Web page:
Canon zoom lens; photo credit: Morguefiles; Rachel (right) with her friend Sara experimenting with make-up and photography with the help of a bottle of wine (or two?) and some props (photo credit: Rachel Kanev).
Welcome to our monthly series “A picture says…”, created to celebrate expats and other global residents for whom photography is a creative outlet. The series host is English expat, blogger, writer, world traveler and photography enthusiast James King, who thinks of a camera as a mirror with memory. If you like what you see here, be sure to check out his blog, Jamoroki.
My guest this month is 24-year-old Rachel Kanev. She has a Bulgarian father and German Jewish mother but grew up in England, where she studied French and Chinese languages. She feels she got “…caught somewhere in between” these many cultures:
With my Jewish nose, Bulgarian skin and English accent, I at once belong to British, East German, Bulgarian, Jewish, French and Chinese cultures and yet to none of them at all.
Her grandmother, by contrast, lived in Berlin for decades but was more English than Tetley tea.
Indications of Rachel’s escalating identity crisis are borne out in the images that bombard you upon reaching her engaging blog, Global Drifting, in which she says she is drifting across the globe in hopes of stumbling upon enlightenment…
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Hi, Rachel. I’m pleased your globe-drifting has taken you to the shores of the Displaced Nation, which gives us the opportunity to discuss your photo-travel experiences. For one so young you’ve travelled a fair bit, but where were you actually born?
I was born in my mother’s hometown of Berlin, at the traffic lights on the way to hospital. My mother said I looked like a hedgehog that day, and my family still calls me Igel (“Hedgehog” in German). A few months later, the Berlin Wall came down and one year after that, we all moved to England.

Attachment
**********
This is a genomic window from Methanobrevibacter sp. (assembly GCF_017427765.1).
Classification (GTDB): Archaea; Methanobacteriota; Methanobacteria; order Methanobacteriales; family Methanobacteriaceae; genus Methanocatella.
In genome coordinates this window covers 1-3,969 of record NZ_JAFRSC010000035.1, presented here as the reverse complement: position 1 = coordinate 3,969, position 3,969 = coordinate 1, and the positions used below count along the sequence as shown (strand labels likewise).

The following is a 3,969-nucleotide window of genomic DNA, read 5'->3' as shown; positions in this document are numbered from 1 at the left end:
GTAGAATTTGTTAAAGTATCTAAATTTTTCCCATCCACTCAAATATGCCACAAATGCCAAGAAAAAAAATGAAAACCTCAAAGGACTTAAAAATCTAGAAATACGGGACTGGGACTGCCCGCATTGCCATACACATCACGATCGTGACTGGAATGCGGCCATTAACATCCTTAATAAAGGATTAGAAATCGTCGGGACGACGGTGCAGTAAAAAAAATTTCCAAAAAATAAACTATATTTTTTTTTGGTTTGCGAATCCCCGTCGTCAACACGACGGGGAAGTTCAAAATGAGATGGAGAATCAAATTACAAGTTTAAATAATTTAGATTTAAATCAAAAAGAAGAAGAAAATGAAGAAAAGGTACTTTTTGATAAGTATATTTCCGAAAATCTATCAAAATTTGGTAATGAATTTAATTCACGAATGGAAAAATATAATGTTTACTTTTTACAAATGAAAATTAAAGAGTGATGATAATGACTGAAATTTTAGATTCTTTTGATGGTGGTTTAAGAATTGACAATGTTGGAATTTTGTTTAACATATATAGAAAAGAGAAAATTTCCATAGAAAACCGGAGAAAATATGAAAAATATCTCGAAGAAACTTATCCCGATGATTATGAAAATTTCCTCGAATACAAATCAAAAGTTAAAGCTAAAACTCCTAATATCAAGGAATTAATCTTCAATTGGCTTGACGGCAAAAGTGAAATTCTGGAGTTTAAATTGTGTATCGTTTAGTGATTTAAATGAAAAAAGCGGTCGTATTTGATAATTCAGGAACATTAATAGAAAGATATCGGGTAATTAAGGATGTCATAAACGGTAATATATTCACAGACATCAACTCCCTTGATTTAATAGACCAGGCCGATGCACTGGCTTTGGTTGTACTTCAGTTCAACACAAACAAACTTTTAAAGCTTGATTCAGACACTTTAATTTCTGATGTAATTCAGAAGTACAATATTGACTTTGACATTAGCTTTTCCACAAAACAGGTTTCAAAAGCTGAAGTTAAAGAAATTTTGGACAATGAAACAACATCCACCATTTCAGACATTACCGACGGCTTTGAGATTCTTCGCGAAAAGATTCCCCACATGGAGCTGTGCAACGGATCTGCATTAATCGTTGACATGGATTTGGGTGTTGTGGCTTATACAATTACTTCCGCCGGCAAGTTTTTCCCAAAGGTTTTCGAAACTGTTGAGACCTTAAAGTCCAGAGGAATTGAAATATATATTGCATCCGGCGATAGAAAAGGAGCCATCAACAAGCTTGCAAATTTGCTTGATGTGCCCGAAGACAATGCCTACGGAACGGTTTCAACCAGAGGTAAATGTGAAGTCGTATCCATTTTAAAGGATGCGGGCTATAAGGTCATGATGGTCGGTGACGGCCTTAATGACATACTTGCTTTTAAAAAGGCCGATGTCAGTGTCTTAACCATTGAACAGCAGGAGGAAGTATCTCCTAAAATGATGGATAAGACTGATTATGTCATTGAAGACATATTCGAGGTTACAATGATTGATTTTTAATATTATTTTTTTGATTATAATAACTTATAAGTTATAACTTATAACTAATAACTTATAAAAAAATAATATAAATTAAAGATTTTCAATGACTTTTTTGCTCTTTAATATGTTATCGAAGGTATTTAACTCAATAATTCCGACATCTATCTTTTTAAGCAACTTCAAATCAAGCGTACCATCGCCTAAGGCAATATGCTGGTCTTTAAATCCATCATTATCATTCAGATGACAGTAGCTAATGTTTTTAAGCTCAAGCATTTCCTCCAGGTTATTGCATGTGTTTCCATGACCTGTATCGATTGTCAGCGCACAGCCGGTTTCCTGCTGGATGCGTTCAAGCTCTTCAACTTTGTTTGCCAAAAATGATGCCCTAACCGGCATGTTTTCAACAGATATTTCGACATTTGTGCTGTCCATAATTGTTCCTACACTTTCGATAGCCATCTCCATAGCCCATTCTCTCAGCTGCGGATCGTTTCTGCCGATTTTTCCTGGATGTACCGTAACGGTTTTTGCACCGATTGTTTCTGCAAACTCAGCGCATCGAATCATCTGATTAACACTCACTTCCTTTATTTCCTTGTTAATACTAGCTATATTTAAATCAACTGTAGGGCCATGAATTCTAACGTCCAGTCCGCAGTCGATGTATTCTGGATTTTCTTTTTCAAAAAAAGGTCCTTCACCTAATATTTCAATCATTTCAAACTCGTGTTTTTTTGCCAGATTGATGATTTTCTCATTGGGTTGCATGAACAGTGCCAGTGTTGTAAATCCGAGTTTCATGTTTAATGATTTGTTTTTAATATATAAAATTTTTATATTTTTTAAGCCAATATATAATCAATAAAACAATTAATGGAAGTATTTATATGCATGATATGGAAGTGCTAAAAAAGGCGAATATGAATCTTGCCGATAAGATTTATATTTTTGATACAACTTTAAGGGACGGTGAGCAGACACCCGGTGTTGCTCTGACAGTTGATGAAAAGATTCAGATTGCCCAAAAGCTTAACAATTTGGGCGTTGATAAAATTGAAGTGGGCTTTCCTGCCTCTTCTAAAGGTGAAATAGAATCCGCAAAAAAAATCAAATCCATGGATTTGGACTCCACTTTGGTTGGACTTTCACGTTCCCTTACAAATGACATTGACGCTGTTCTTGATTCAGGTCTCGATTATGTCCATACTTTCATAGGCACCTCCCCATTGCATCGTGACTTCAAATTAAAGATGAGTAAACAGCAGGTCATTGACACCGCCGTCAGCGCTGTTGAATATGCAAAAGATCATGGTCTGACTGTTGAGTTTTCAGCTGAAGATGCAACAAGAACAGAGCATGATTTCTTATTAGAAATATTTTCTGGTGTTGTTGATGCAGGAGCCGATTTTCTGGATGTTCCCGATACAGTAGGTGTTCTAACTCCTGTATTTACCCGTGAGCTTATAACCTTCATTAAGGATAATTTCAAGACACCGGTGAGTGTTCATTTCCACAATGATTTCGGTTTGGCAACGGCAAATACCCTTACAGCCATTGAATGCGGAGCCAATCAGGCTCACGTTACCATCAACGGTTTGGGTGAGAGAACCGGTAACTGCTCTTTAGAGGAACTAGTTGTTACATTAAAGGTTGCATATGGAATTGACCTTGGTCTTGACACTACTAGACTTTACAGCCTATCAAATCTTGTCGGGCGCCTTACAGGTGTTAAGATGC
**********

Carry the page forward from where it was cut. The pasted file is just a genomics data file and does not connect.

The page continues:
So you were a Third Culture Kid in Britain. When did you spread your wings to start travelling?
My nursery and primary school classes were filled with international children. Eugenia—a Spanish girl from Madrid with long black hair and a passion for witchcraft and the Greek goddess Athena—soon became my best friend. In the momentary way that often strikes a child, I was devastated when she left me to return home for good. So, at the tender age of nine, I boarded a plane alone, in my size 1 shoes, to visit Eugenia in Spain. As I began my first solo journey, I experienced a thirst for discovery, which, as yet, has not been quenched. Since that first adventure, I have visited Italy, Holland, France, Austria, Switzerland, Réunion Island and China. I plan to step (in my now size 5 shoes) into Morocco and perhaps Israel this coming summer.
What do you love so much about travel?
I love travel because everything is new and unknown; we share no past and perhaps no future with the things we see and people we meet. The errant wanderer therefore has no choice but to revel in the present.
Will I ever get over the pull I feel to both of these places?
Despite your age, I think I can put you in the category of seasoned traveller. Tell me, what inspires your decision to travel to particular places?
My inspiration comes partly from a love of languages and partly from the idealistic images of France I painted in my head when watching French films and listening to French music, which I did while revising for my exams at university. Aided by the amazing Erasmus, that towering figure of the Renaissance, I had taken a university year abroad in the island paradise of Réunion, near Africa. It’s a French overseas department so qualifies for the European Union’s Erasmus Programme, which finances students to spend up to a year of their university courses in a university in another European country. But it wasn’t until after finishing university that I had a chance to visit France itself. I meandered through southern French villages like an aimless hippie, reveling in its rural chic.